Like I said before, the console game plays like a dungeon crawler, not a platformer. Heck, there isn’t even a jump button. You have a hub world and 24 levels, each of which has you working your way through waves of varied enemies looking for treasure, finding keys to unlock doors, and solving a few minor block puzzles. Your characters gain experience by defeating enemies and can spend their money on upgrading their abilities between levels. These levels and money are tracked separately for each character; there is no pooling resources. Each character has a basic attack, secondary attack, and will eventually unlock both a third attack and ultimate attack as they level up. There is even a sort of skill tree for each character that splits which attack they will specialize in after level 5. The abilities gained are quite robust and do give you a good reason to max a character out.
Psst! Elf girl! Always target the mage hiding in the back first.
You can tell a lot of work went into these upgrades to make them more than merely damage modifiers. There's a visual change, as well as a change in how the character controls. For example, one of the starter characters (a Water type named Gill Grunt) was my least favorite in the beginning. He was slow, his harpoon gun had a long reload time, and he had to stand in place while he used his water gun. His only saving grace was that he talked like a salty sea dog with a Scottish accent. Since you can rename your Skylanders I changed his to Cap’n McGill. By the end of the game, the good captain had become my favorite, gaining a jetpack that made him one of the fastest characters in the game. He was blasting enemies with a giant anchor gun and used a cannon that fired a powerful stream of boiling water and exploding starfish.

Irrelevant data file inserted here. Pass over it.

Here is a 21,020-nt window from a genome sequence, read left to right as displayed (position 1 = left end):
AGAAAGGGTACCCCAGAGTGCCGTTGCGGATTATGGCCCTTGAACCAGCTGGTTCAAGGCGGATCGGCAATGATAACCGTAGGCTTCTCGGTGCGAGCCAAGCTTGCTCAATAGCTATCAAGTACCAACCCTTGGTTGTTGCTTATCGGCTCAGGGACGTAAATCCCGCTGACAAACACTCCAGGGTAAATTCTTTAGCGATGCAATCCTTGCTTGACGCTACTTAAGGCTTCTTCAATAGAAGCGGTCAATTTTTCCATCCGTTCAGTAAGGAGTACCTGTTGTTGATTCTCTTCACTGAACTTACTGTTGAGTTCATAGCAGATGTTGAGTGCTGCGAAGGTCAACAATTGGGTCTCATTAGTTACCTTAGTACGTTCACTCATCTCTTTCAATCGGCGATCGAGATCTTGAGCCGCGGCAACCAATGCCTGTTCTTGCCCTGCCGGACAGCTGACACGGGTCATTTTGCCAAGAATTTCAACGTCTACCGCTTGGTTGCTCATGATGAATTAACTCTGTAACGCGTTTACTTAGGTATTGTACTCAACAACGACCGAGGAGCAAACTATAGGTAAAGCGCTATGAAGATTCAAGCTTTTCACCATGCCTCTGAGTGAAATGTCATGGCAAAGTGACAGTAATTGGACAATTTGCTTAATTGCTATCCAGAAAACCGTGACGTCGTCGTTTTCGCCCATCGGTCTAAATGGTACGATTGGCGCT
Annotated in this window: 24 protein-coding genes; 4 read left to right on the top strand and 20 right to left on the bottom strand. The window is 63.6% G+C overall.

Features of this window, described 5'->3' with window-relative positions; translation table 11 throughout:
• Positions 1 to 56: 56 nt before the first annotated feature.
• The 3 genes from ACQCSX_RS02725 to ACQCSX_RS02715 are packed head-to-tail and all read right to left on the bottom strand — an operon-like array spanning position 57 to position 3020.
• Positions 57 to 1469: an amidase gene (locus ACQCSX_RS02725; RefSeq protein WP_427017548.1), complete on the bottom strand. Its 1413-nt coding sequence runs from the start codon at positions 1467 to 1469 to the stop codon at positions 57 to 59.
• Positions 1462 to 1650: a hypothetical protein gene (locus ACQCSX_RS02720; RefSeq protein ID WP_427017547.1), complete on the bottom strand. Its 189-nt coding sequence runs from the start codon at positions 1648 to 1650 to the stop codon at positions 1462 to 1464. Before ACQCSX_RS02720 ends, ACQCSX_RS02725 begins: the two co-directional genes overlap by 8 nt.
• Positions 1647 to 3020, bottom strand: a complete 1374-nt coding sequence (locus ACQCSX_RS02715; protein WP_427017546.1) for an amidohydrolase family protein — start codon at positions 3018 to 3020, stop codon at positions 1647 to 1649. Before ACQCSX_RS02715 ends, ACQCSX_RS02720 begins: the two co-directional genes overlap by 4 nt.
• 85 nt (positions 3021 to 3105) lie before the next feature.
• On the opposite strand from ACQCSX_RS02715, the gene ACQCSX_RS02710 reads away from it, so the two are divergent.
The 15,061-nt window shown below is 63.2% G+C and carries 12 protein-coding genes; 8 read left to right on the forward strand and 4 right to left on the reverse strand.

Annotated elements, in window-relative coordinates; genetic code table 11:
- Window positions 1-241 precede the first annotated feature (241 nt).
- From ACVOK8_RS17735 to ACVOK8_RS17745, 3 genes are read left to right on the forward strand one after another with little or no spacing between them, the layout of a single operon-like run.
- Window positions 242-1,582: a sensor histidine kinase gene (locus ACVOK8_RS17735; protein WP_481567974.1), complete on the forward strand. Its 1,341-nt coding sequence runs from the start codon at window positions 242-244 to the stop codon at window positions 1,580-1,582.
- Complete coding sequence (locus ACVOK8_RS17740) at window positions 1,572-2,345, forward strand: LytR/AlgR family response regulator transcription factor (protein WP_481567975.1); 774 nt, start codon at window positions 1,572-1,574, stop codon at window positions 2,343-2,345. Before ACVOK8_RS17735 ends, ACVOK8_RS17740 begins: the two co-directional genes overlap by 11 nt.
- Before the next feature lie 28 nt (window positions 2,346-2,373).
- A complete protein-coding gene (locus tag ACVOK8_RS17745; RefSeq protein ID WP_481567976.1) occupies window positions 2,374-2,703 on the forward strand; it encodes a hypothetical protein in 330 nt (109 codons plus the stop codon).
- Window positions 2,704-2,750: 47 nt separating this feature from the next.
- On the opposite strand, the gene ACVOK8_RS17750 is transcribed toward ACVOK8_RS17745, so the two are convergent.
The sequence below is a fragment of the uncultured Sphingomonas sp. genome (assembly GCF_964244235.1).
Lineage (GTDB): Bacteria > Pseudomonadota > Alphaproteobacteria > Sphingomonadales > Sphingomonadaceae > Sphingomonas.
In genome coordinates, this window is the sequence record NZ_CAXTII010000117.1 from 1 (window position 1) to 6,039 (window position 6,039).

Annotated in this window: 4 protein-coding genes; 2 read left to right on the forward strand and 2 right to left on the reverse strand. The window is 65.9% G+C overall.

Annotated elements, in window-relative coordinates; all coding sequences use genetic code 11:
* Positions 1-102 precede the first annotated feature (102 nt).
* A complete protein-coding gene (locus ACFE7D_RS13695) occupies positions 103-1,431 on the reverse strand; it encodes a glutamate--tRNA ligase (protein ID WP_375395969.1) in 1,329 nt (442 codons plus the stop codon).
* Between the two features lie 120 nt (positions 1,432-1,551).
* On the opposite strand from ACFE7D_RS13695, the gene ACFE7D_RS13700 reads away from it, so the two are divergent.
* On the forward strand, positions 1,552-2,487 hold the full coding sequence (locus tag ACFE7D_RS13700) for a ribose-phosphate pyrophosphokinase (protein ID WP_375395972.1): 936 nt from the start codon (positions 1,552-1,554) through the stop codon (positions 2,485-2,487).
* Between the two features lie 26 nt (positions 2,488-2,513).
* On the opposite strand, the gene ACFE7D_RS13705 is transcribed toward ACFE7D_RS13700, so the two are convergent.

Single player has you only controlling one Skylander at a time. There is a two player co-op mode making this an excellent game for a parent to play with the kids. There is even a mini battle mode arena where you can have a 1-on-1 match. The co-op is not drop in/drop out, however, and you will have to return to the main menu to add or remove the second player. The co-op is also not online, and understandably so given how the game functions. Still, it's a nice addition and helps promote the idea of taking your collection to your friend’s house.
Boom shaka laka